Charges against a Black Bronx teen who claims he was the victim of a beating by NYPD officers, who were caught on tape, have been dropped.
On Jan. 26, 19-year-old Jateik Reed was brutally beaten and arrested by several officers from the 42nd Precinct. The beating was caught on tape and the footage was widely circulated on the Internet via the website worldstarhiphop.com
Bronx District Attorney Robert Johnson moved to dismiss all seven of the charges against Reed stemming from the beating, which included two assault charges, three drug possession charges and a harassment charge.
The district attorney’s office said that it had investigated the case and that it could not prove any of the charges beyond a reasonable doubt. Bronx Criminal Court Judge Seth L. Marvin granted the district attorney’s motion and dismissed the charges.
The day after Reed’s beating, the Bronx district attorney’s office brought a second set of charges against him, allegedly arising from a cell phone robbery that occurred in January. Reed’s next court appearance on those charges is scheduled for April 2012.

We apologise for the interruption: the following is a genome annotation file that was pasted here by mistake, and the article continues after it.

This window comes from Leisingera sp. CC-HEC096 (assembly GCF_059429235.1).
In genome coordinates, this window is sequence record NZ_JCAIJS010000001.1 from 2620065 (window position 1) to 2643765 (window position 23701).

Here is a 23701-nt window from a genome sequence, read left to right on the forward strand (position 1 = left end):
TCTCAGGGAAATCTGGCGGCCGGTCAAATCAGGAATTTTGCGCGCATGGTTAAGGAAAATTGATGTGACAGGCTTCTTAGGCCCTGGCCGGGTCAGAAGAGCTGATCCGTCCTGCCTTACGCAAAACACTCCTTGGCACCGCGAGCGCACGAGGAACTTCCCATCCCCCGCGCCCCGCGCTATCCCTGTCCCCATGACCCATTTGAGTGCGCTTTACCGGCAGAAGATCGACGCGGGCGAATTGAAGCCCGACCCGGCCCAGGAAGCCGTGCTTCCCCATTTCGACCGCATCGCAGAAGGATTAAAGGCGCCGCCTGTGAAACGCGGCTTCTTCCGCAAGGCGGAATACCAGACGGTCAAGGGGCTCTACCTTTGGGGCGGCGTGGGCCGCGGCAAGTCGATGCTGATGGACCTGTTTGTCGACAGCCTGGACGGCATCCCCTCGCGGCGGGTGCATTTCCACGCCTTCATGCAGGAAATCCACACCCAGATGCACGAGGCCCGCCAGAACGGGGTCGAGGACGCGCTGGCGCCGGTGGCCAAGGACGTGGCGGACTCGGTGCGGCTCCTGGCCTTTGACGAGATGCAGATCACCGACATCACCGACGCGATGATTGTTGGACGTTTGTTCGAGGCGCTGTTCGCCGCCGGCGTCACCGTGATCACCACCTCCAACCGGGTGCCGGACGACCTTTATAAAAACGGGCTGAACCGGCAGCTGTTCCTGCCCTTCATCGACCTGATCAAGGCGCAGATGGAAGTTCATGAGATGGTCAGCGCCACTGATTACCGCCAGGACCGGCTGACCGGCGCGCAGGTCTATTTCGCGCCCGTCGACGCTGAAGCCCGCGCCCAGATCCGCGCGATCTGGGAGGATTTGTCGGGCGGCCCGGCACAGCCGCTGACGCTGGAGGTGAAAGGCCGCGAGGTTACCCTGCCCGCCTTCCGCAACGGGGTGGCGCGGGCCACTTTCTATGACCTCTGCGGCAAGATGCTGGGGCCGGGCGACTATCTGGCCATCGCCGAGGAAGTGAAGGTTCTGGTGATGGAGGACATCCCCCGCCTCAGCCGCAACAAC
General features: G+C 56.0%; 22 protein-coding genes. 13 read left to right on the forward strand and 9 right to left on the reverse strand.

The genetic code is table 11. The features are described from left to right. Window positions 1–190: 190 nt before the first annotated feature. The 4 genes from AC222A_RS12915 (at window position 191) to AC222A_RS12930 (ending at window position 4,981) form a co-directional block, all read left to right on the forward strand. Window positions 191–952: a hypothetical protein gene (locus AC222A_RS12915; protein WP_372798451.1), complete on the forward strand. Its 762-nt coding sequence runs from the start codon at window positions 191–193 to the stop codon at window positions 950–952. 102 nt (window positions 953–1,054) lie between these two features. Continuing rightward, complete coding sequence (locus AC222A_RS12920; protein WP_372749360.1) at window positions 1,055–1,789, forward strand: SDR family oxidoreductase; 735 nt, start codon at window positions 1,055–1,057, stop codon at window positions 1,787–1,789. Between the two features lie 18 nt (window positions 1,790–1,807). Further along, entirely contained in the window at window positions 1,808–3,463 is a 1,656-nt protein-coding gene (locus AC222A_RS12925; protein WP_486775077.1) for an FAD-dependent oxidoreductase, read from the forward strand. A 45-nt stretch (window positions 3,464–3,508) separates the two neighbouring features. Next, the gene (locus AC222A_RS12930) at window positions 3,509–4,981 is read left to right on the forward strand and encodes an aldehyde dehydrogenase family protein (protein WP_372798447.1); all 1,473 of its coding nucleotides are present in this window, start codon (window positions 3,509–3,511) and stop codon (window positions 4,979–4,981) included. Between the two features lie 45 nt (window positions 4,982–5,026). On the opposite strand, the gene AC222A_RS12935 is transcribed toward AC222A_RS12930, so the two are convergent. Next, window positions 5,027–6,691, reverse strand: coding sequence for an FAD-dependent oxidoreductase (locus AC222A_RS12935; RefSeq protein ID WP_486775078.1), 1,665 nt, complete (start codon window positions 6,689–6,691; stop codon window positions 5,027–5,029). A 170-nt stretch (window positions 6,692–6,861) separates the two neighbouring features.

“[I’m] just thankful that we beat this first case. I hope the other cases go as well as this one did. Thank you everybody for your support, I appreciate it,” Reed said to media outside the court.
Michael Warren, Reed’s attorney, said that what happened to Reed was unjustifiable and the officers were out of line.
“He was simply in a situation where he was completely vulnerable, and he was trying to protect himself as best he could,” said Warren.
As an ongoing internal investigation into what happened continues, the officers involved in the taped beating are off the job. Police Commissioner Ray Kelly has been quoted as calling the beating “disturbing.”
In February, Reed’s family, supporters and attorney called for Gov. Andrew Cuomo to appoint State Attorney General Eric Schneiderman as a special prosecutor to investigate and prosecute the NYPD officers who beat Reed.
Reed’s beating, along with several other recent police encounters, has prompted Assemblyman Eric Stevenson to propose legislation that would require NYPD officers to undergo periodical psychiatric evaluation.
“The Police Department requires that officers routinely qualify with regard to their proficiency with their service weapons,” Stevenson said. “If the officers fail to qualify, this may have adverse consequences on their employment. However, this qualification may show that the officer is an expert marksman, but it doesn’t qualify them as psychologically fit to perform their duties in safeguarding their community.”